On Thursday, November 22, 2001, the aroma of roast turkey and all the trimmings will drift from Dorchester's kitchens, families gathering around dining room tables piled with all the fixings of the holiday. Three hundred and seventy years ago, however, Dorchester's first English settlers sat at rude wooden tables not to feast, but to stay barely alive.

Colonist Roger Clap wrote of the Mary and John passengers facing their first brutal New England winter, in 1630-31: "In our beginning, many were in great Straits for want of Provision for themselves and their little Ones." There would be no Thanksgiving for that beleaguered band of settlers clinging to their footholds near "Rocky Hill" (latter-day Savin Hill).

Atlantic gusts lashing the rough wooden cabins, "lean-to's," and shelters of Dorchester's early colonists, and dipping temperatures all along the bay heralded a harsh winter. Having arrived too late to plant sufficient crops, the settlers confronted winter with meager stocks of "salt junk [meat] and hard-tack [rock-hard bisuit] left over from the voyage." With barely enough food for their own families, "Dorchester's Freemen" had to "turn loose [their indentured servants] to fend for themselves."

The colonists were more than willing to hunt in the dense local forests and to fish the waters teeming with cod and other fish, but were hampered by a range of problems in any attempt to level a musket at a wild animal or to cast a line into the ocean.

In a letter to his father back in England, a local man lamented: "Here [in Dorchester and Boston] is good store of fish if we had boats to go 8 or 10 leagues to sea to [go] fishing. here are good store of wild fowl, but they are hard to come by. It is harder to get a shot than it is in Old England ...Therefore, loving father, I entreat you that you would send me a firkin [measure] of butter & a hogshead of malt...for we drink nothing but water....We do not know how long we may subsist, for we cannot live here without provisions from Old England."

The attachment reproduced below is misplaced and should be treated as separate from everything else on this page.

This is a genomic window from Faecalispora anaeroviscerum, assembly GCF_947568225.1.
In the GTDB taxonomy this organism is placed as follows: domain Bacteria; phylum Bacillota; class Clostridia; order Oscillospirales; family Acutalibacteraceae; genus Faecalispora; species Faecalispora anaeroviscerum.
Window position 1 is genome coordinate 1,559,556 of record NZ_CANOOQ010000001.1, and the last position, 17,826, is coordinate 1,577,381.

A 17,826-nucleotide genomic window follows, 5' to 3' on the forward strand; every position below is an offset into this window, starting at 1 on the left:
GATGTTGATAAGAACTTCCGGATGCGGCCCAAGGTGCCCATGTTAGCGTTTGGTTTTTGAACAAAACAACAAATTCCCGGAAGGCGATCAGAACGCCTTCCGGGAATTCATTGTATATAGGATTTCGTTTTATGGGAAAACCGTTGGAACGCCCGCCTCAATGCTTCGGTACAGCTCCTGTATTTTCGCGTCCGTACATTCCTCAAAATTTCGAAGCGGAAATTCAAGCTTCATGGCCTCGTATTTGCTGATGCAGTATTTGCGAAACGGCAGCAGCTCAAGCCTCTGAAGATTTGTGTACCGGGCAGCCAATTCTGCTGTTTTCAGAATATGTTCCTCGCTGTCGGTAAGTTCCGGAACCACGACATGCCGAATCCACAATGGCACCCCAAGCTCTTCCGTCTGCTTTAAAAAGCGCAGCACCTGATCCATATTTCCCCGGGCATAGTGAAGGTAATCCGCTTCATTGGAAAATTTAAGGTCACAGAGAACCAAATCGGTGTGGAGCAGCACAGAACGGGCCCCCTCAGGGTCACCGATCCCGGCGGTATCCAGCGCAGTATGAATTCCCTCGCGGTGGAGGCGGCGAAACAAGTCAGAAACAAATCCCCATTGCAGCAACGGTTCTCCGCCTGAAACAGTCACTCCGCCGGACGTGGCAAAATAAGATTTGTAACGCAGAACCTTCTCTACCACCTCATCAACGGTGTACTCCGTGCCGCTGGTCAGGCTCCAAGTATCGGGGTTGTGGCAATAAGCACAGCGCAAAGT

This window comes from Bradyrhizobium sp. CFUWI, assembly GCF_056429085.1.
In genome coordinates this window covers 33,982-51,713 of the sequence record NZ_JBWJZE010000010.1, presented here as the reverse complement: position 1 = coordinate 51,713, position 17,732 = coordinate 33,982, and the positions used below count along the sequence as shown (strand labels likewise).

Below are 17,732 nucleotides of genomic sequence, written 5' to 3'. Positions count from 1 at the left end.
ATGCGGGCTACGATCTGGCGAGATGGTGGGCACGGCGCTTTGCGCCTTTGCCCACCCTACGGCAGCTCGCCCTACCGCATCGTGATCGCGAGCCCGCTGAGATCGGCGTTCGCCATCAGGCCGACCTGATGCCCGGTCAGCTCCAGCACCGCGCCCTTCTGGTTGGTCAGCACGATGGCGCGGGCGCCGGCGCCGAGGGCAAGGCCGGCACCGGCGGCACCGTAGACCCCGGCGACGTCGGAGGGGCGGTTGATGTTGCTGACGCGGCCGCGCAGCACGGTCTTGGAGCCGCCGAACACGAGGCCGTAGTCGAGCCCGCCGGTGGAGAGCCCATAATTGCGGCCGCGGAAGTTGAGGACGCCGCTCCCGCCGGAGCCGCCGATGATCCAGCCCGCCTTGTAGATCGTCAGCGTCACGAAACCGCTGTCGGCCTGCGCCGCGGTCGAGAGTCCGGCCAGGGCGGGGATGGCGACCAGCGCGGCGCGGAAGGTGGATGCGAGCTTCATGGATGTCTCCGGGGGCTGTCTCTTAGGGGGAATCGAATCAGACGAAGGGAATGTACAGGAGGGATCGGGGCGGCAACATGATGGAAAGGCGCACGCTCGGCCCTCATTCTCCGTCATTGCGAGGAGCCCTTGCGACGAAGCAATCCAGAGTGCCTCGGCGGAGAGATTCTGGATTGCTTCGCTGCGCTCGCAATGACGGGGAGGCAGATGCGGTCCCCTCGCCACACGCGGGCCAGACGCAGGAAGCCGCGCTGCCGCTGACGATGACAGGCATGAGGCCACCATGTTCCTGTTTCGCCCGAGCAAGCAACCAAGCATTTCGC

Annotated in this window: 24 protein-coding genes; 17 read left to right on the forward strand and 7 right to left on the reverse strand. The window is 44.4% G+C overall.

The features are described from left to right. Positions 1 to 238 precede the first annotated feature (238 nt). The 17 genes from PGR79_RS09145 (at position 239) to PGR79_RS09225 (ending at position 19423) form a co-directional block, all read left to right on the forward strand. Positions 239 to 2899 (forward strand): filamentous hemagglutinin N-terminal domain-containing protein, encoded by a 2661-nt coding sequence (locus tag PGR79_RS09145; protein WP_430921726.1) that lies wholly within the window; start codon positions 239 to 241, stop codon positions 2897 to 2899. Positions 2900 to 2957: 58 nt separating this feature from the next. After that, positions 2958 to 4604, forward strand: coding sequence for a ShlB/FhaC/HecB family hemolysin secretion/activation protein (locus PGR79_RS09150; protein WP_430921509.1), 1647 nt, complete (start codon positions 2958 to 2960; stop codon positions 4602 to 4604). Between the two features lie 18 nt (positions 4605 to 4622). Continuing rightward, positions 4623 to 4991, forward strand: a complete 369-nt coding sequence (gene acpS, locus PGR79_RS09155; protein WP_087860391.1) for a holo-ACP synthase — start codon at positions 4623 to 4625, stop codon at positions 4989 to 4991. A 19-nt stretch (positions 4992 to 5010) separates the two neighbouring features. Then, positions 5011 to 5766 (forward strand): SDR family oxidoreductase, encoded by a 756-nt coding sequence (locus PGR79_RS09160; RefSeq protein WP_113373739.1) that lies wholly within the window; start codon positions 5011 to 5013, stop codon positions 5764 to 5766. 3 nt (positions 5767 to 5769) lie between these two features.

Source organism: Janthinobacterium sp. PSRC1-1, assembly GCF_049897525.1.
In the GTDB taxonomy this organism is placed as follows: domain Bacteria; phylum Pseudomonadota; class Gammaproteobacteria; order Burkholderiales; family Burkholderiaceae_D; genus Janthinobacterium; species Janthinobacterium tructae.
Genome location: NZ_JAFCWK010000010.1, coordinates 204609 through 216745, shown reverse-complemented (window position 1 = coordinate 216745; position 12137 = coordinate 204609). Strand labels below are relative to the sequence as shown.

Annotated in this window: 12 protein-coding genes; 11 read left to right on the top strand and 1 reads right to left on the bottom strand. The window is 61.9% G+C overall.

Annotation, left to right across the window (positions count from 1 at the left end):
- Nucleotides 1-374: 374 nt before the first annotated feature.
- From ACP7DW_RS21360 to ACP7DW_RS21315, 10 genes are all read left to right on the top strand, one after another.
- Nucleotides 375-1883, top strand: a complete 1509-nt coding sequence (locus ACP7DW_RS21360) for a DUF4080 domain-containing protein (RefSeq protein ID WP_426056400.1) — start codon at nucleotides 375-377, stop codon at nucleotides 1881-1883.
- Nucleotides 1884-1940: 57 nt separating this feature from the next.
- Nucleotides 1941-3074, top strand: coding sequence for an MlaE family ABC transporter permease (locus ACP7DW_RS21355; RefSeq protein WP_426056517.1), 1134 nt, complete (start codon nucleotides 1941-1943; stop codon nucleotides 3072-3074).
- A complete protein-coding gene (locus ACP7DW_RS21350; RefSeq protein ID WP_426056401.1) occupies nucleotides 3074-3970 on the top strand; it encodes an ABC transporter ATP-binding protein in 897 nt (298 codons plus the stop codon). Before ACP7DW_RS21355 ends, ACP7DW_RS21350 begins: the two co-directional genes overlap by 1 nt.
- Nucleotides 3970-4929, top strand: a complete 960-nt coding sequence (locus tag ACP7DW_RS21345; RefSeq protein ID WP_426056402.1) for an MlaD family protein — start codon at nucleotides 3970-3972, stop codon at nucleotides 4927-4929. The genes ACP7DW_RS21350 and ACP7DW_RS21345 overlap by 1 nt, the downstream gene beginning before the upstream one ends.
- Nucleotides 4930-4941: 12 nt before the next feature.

Renowned historian Samuel Eliot Morison notes that the drastic changes in the customary diet of the band from the Mary and John and the other Puritans who had debarked from vessels along Massachusetts' shore was pronounced, weakening them by November and leaving them in poor shape to endure the coming winter of 1630-31.

"But the Englishman of that period considered himself starving without beef, bread and beer," Morison writes. "And even today, if you will try a steady diet of shellfish and spring water for a week, you might feel some sympathy for these Puritan colonists bereft of their stout British fare."

For many of the Mary and John settlers, one of the available foodstuffs &emdash; "Indian corn" &emdash; wreaked havoc with their digestive tracts. "There is one and another allusion to the fact that these people, bred to the use of English wheat, rye and barley," records Chronicles of the First Planters, "disliked the bread made of Indian corn. They probably had not yet learned the art, which is not an easy art to this day, of properly subduing that grain by the process of cookery." Cramps and worse bedeviled many settlers forced to rely on the harsh local corn as a staple.

By late November 1630, many of the colonists foraging from the Neponset to "The Neck" for food were taking on a gaunt, weakened collective visage. Thoughts of any day of Thanksgiving were remote to men, women, and children alike. Thoughts of scraping enough food for the daily larder consumed the hours. And, as Chronicles of the Planters asserts, "as the winter came on, provisions began to be very scarce....and people were neccessitated to live upon clams and mussels and ground-nuts and acorns, and these got with much difficulty in the winter time. Upon which people were very much tired and discouraged." With hunger came two dread companions &emdash; scurvy and "a contagious fever, probably typhus."

On Christmas Eve, temperatures plummeted below freezing, with icy winds roaring in from the ocean. Relentless snowfall soon piled upon Dorchester and the nearby settlements. As John Winthrop and other locals described, "many of the people were yet inadequately housed, living and dying in bark wigwams or sail-cloth tents, 'soe [sic.] that almost in every family, lamentation, mourning and woe was heard, and no fresh food to be had to cherish them."